Women’s perspectives on age restrictions for over-the-counter access to oral contraceptives
Grindlay K, Grossman D. Women’s perspectives on age restrictions for over-the-counter access to oral contraceptives. Journal of Adoloscent Health 2014: 1-6
Purpose: There is a growing movement for an over-the-counter (OTC) oral contraceptive (OC) in the United States. This study aimed to explore women's views regarding an age restriction for an OTC OC.
Methods: From November to December 2011, we administered a nationally representative survey of U.S. women aged 18–44 years who were at risk of unintended pregnancy to explore their opinions of an age restriction for an OTC OC. A total of 2,046 women completed the survey. Weighted proportions were calculated, and logistic regression was used to identify covariates associated with supporting an age restriction. Chi-square tests of potential advantages and disadvantages of OTC access to OCs by support for an age restriction were also performed.
Results: Overall, 26% of respondents supported an age restriction for an OTC OC; 28% were against an age restriction, and 46% were unsure. In multivariable analysis controlling for overall support for OTC access to OCs and for other covariates, women were more likely to support an age restriction for an OTC OC if they had less than a high school degree (odds ratio [OR], 2.5), a high school degree (OR, 1.6), or some college (OR, 1.6) compared with a college degree; if they were married compared with never married (OR, 2.1); and if they lived in the Midwest (OR, 2.1) or South (OR, 2.1) compared with the West.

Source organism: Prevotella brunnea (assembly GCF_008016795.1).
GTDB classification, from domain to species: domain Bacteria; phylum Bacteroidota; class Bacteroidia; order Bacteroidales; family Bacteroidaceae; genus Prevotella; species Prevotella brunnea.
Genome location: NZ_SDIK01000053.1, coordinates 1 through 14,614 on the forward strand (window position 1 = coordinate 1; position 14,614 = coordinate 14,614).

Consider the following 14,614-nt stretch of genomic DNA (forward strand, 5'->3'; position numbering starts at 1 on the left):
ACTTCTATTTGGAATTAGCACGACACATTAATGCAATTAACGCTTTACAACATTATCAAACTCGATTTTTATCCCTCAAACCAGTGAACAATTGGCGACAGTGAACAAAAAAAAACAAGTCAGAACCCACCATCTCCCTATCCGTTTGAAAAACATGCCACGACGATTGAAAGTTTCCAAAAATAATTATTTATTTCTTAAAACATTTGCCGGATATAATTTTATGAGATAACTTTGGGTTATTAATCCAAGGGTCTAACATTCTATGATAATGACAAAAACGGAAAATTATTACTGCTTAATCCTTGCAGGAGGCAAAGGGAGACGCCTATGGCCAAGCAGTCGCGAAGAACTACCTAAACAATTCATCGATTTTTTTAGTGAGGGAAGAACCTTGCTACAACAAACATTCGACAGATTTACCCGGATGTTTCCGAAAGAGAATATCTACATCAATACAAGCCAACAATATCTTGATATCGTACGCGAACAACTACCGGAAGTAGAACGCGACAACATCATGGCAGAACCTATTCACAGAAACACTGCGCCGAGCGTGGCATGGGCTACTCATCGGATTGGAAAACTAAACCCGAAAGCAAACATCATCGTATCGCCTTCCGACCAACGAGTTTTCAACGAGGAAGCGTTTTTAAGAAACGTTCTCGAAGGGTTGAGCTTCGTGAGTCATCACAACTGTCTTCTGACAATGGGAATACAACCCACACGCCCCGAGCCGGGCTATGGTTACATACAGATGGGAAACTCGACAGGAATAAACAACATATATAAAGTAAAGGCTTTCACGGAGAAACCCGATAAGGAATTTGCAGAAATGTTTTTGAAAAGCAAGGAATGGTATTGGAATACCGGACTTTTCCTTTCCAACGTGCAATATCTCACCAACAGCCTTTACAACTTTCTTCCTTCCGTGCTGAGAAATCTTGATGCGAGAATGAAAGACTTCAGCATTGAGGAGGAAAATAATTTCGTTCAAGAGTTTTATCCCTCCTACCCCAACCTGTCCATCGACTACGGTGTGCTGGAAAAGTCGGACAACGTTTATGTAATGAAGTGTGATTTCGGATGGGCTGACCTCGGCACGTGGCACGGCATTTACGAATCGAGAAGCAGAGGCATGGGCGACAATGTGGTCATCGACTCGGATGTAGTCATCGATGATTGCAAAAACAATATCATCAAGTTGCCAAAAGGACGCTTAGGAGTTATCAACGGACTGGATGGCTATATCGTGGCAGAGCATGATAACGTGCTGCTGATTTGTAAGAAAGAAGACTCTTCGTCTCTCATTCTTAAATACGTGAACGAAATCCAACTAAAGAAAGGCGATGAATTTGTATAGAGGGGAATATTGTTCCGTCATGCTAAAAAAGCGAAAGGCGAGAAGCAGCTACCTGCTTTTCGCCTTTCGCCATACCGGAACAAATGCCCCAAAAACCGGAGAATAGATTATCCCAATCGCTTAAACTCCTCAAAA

Conclusions: A minority of women support an age restriction. Women's concerns about a potential OTC OC should be addressed through education and ongoing research.